Royal fans accused the HBO Max series “The Prince” of making fun of Prince Philip, who was actually airing the show at the time, already battling ill health.
Creator Gary Genetti’s 12-episode series was originally scheduled for a spring release. Daily mail. But after the death of Shahi, he was pushed back. The show premiered in the United States on July 29, but has not yet aired in the UK.
Before its premiere, questions arose as to whether it would still include Prince Philip. That seems to be the case, and not only that, he made fun of her illness.
In “The Prince”, Prince Philip, voiced by Dan Stevens (“Beauty and the Beast,” “Downtown Abbey”), is portrayed as a man battling his debilitating illness. One scene shows him panting for air during a family dinner. He then asks Prince George to ask his aide to “prepare defibrillators.”
In another scene, the late Duke is shown scratching and eating empty and pure food. At one point he even fell to the floor while family members kept talking around him. There were spectators who photographed the royal, because they thought it tasted bad.
One wrote on Twitter, “I’m not a fan of the royal family or anything, but it’s a little disturbing when Prince Philip dies the way he photographed on HBO on #ThePrince.”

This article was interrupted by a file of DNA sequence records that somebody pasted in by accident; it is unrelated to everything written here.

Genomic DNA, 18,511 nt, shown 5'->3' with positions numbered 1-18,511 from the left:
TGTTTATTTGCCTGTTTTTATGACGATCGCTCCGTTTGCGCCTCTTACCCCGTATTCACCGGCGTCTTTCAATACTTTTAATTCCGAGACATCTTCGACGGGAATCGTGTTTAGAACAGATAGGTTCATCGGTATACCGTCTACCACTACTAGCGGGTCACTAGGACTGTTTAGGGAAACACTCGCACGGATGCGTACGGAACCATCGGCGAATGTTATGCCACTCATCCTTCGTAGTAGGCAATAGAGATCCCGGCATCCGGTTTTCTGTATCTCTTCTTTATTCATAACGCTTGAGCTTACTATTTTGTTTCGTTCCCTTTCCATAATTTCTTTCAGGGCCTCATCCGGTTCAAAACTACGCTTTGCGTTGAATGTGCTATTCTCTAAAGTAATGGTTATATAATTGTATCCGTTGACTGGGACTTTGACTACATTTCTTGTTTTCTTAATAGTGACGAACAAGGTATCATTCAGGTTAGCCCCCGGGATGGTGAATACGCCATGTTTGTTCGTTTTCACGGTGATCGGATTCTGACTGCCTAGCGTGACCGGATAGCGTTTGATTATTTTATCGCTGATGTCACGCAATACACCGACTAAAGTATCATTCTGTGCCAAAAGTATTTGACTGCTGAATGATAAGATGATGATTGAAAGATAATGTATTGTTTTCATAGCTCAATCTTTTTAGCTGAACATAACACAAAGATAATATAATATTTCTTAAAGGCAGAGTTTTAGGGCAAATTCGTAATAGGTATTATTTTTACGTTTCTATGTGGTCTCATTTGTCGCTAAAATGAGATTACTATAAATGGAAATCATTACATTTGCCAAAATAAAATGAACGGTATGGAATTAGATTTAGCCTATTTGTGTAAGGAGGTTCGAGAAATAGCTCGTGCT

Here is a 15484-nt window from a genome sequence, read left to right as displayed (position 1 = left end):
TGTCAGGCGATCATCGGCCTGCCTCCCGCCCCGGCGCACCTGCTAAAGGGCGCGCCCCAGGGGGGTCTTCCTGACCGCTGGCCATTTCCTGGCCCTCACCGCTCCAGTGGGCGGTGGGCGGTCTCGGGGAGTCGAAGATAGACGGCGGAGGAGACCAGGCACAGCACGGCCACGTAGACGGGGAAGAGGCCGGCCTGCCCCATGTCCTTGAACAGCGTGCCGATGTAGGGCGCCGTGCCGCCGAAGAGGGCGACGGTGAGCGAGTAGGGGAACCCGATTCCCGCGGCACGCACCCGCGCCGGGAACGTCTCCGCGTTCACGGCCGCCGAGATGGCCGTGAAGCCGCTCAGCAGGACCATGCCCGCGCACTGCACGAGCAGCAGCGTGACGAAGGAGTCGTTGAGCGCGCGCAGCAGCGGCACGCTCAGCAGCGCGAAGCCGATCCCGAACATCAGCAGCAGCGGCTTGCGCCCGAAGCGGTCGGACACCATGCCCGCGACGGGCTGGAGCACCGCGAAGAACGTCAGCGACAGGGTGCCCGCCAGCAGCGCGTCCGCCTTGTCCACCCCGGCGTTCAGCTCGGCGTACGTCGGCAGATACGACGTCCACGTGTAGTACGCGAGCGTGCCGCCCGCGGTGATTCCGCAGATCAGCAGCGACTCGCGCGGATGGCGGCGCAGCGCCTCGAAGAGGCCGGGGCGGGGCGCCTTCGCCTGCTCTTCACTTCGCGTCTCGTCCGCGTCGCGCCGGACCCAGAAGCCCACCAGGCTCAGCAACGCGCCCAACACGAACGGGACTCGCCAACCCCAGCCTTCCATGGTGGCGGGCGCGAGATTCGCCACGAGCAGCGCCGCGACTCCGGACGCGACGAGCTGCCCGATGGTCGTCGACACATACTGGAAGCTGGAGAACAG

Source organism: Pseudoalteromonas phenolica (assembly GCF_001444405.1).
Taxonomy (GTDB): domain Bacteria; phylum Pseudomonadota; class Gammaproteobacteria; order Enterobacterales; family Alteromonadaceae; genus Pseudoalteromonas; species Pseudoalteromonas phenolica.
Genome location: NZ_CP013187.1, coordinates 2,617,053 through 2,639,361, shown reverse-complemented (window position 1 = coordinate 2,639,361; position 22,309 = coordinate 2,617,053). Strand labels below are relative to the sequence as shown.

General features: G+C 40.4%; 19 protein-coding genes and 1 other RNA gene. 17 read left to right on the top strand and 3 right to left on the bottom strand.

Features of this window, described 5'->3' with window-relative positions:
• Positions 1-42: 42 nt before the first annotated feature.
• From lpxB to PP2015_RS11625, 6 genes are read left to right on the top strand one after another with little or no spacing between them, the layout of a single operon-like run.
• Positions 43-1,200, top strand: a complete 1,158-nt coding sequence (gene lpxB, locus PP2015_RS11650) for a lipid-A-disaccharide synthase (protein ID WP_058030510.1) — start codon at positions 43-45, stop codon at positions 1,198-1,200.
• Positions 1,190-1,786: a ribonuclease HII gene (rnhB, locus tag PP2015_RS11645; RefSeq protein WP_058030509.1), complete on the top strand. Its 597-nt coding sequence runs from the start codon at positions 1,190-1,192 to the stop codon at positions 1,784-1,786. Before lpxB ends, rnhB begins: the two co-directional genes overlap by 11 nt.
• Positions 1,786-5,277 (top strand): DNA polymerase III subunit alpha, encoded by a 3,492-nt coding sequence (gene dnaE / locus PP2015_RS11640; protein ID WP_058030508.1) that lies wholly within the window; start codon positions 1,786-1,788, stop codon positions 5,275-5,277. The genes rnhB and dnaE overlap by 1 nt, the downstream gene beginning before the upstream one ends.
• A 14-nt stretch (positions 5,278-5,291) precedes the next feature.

Another commented, “And they made fun of Prince Philip too. It was only in April when the Queen had to sit alone at her funeral.”
“I have never been a fan of RF but I am starting to feel bad for him. Prince Philip lost his family, his home as a young boy, fought against the Nazi regime and for the rest of his life. Served. He was a proud man. It was sad to see him presented like this, “one viewer tweeted and another said,” I’m disgusted with him. Even if I don’t like the Royals. “So it’s not funny.”
After the release of “The Prince”, it was not only because of Prince Philip’s portrayal that he was well received. It also depicts Prince George as a perverted brother and Queen Elizabeth II as a tyrant. Orlando Bloom, who voices Prince Harry in the animated series, first defended the satirical stance on the British royal family, saying it had no malicious intent.